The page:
Celebrate the sweetest season of the year in New Hampshire on March 23 & 24, 2013 when New Hampshire’s working sugarhouses will open their doors to the public. Even if you know how maple syrup is made – from tapping the sugar maples to boiling sap in an evaporator over a roaring hot fire – it is still a treat to visit a working sugarhouse and learn more about the process and meet the families who carry on this spring tradition every year. More than 100 sugarhouses, across the state, will open their doors so that you can watch and sample their incredible products. From different grades of syrup to melt-in-your-mouth maple candy, you will find the best and purest NH maple products at all these establishments. We are lucky to have at least two working sugarhouses no more than 15 minutes away – Sunday Mountain Maple Farm and Mt. Cube Farm. Most of the area’s eateries will have at least one menu item that will feature NH maple syrup and Breakfast on the Connecticut will join in as we feature Apple Cheddar Breakfast Bread Pudding with warm maple syrup. So come and enjoy Maple Weekend in NH, stay at Breakfast on the Connecticut, visit a sugarhouse and sample the first harbinger of spring.
Archive for February, 2013
February 23rd, 2013 by donnanandersen
February 13th, 2013 by donnanandersen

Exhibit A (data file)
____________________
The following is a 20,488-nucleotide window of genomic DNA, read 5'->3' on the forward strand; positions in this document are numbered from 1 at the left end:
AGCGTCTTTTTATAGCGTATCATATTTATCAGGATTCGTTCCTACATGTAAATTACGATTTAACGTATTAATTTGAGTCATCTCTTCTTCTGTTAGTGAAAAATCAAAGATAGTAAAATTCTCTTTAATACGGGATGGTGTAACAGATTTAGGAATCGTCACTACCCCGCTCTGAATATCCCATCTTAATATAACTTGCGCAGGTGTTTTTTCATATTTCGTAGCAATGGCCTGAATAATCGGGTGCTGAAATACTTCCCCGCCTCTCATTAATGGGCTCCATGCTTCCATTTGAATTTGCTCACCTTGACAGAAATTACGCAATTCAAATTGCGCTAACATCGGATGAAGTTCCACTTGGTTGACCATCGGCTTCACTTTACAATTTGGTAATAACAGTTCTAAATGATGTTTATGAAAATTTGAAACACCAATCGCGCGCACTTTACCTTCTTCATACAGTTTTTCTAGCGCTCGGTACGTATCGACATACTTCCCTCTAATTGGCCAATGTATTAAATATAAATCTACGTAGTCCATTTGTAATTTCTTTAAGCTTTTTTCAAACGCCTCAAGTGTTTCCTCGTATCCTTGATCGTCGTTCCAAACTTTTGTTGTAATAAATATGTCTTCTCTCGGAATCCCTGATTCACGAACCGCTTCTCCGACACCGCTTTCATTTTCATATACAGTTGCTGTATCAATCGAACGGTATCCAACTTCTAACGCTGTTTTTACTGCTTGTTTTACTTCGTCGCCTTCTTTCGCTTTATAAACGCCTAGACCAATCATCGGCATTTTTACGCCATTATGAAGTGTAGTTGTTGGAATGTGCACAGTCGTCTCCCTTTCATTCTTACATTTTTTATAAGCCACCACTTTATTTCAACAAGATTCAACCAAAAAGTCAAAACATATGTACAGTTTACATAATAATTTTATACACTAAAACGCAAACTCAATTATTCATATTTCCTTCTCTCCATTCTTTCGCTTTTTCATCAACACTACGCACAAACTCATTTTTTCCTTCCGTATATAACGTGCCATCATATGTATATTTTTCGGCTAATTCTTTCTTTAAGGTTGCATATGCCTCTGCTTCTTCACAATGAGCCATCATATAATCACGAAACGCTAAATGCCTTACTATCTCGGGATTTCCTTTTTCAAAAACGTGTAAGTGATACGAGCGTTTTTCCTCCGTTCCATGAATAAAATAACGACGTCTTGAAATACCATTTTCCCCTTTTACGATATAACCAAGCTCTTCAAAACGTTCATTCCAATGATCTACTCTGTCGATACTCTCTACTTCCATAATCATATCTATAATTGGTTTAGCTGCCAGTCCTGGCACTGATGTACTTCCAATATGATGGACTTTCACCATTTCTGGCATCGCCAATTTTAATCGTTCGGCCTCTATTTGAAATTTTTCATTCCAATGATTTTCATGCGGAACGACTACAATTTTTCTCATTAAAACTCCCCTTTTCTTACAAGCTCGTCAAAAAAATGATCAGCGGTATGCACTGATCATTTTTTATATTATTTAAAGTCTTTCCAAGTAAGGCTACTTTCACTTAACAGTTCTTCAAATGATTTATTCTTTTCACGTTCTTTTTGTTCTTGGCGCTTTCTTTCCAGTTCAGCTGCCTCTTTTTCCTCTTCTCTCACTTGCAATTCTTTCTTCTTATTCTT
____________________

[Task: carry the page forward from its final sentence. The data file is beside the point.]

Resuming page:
The entire northeast was just hit by Storm Nemo, a “Noreaster” that in some parts of Connecticut left 40 inches of new snow on the ground. Travel became impossible and people stayed put in their homes waiting for the clean-up. The pubic works departments were on the roads and within 24 hours after the storm, traffic, at least on the Interstates, could move again. But if it is the late 1800s what do you do to make travel possible after snow has fallen? You use a horse-drawn snow roller. They were not standardize in size – they were as big or as small as their builder decided to make them. Some are four feet in diameter and have one drum, others are six feet (or more) in diameter and have two drums that are side-by-side. Some have an implement seat on a post for the driver, while others have a buckboard-type seat and/or a full-width platform on top. Some have a rear-mounted scraper that dresses the freshly-rolled snow. In short, a snow roller was as unique as the individual who constructed it. They were pulled by teams of horses and used to pack down the snow so that people could travel by sleigh. Their heyday was between 1850 – 1920 until gasoline powered trucks came into common use. But I bet they were used in some remote places until the 1940s. Lots of snow fell with Storm Nemo – enough to make a snow roller pretty ineffective! But the snow did make all the ski areas, both downhill and cross-country, very happy. Come north to New Hampshire, stay at Breakfast on the Connecticut, and play in the snow!